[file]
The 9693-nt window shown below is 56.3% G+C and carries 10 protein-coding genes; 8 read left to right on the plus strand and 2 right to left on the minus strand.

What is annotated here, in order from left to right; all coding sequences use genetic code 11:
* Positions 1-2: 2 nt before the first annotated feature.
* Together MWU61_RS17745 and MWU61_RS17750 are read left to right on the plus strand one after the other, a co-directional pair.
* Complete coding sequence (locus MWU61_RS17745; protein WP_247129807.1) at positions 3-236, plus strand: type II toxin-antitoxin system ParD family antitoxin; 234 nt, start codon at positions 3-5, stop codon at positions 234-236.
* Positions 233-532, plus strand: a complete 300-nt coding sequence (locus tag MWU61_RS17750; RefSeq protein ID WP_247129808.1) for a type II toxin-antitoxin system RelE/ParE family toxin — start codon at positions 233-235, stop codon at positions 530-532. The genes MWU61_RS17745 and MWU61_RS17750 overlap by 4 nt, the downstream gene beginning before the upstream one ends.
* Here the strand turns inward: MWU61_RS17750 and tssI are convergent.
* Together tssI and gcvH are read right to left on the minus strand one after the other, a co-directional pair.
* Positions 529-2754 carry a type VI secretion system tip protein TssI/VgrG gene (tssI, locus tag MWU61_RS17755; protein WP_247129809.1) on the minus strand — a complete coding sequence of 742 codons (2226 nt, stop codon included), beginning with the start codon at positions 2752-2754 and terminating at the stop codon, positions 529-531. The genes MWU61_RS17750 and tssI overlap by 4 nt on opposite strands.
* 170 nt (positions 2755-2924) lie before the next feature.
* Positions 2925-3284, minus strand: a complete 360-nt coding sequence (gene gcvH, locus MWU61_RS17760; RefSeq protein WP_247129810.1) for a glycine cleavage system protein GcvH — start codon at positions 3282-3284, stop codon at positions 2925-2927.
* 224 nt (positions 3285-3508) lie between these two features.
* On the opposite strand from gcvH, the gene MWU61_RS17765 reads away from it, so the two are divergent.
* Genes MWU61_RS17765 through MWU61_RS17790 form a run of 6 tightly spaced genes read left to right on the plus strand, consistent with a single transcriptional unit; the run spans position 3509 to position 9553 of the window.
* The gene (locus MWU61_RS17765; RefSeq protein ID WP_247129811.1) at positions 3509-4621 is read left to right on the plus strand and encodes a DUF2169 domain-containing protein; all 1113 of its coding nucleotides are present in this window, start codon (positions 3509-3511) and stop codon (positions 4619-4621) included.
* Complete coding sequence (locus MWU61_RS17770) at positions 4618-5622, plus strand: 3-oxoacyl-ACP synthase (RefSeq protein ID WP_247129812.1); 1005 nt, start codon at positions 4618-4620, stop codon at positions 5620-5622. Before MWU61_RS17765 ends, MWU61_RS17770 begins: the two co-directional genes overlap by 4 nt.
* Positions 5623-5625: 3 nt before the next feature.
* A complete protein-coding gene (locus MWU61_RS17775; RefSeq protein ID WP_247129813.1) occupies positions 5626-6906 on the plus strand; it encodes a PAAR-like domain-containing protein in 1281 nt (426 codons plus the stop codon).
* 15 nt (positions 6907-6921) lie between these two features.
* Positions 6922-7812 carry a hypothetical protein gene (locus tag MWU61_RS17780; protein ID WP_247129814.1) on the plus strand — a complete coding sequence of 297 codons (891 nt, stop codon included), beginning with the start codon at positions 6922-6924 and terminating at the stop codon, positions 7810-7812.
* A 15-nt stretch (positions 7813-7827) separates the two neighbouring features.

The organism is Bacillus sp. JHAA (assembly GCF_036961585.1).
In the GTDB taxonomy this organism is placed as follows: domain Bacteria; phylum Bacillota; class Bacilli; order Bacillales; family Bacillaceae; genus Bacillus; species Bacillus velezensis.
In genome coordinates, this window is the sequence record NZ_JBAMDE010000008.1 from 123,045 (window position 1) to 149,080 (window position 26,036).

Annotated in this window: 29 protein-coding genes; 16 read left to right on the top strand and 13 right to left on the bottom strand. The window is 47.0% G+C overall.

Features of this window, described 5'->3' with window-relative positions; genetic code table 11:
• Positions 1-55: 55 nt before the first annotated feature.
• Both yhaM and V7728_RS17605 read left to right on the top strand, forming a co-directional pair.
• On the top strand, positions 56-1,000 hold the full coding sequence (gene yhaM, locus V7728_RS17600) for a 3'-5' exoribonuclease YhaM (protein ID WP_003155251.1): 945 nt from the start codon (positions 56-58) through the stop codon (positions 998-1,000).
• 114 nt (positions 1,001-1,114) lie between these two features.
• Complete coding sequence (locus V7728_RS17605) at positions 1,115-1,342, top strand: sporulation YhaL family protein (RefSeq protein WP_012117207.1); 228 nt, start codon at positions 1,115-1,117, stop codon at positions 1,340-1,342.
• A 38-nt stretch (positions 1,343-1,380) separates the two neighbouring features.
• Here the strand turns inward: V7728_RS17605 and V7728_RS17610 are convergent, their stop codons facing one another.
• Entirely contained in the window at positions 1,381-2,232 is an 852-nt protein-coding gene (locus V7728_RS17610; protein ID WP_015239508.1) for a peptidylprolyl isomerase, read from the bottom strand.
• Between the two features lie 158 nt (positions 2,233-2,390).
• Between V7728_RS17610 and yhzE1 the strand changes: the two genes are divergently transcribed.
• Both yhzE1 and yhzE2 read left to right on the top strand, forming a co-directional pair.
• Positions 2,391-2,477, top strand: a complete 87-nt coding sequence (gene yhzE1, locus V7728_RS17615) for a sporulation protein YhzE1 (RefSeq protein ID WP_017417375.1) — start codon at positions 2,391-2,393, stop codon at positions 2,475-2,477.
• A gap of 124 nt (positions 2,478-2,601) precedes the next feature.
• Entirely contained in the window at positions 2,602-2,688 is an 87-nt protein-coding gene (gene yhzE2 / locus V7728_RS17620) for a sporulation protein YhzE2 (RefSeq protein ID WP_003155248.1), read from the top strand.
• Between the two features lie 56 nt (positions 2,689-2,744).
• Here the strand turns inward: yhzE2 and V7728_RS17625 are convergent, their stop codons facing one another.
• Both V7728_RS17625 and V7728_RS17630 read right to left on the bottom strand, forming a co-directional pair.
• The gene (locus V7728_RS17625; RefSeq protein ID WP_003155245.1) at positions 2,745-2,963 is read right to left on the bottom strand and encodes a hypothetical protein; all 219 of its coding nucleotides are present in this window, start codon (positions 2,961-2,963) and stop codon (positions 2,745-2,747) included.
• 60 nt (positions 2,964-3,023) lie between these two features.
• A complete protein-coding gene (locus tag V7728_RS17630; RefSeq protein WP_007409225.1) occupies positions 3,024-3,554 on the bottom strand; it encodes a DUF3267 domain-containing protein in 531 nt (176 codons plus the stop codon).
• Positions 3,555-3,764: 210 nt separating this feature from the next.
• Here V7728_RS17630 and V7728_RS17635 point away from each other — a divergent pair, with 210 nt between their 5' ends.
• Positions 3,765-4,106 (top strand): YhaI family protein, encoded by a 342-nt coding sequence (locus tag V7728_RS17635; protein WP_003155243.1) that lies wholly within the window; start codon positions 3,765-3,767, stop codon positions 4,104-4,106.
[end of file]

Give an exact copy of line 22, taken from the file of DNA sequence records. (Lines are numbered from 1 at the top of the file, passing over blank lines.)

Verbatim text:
The organism is Bacillus sp. JHAA (assembly GCF_036961585.1).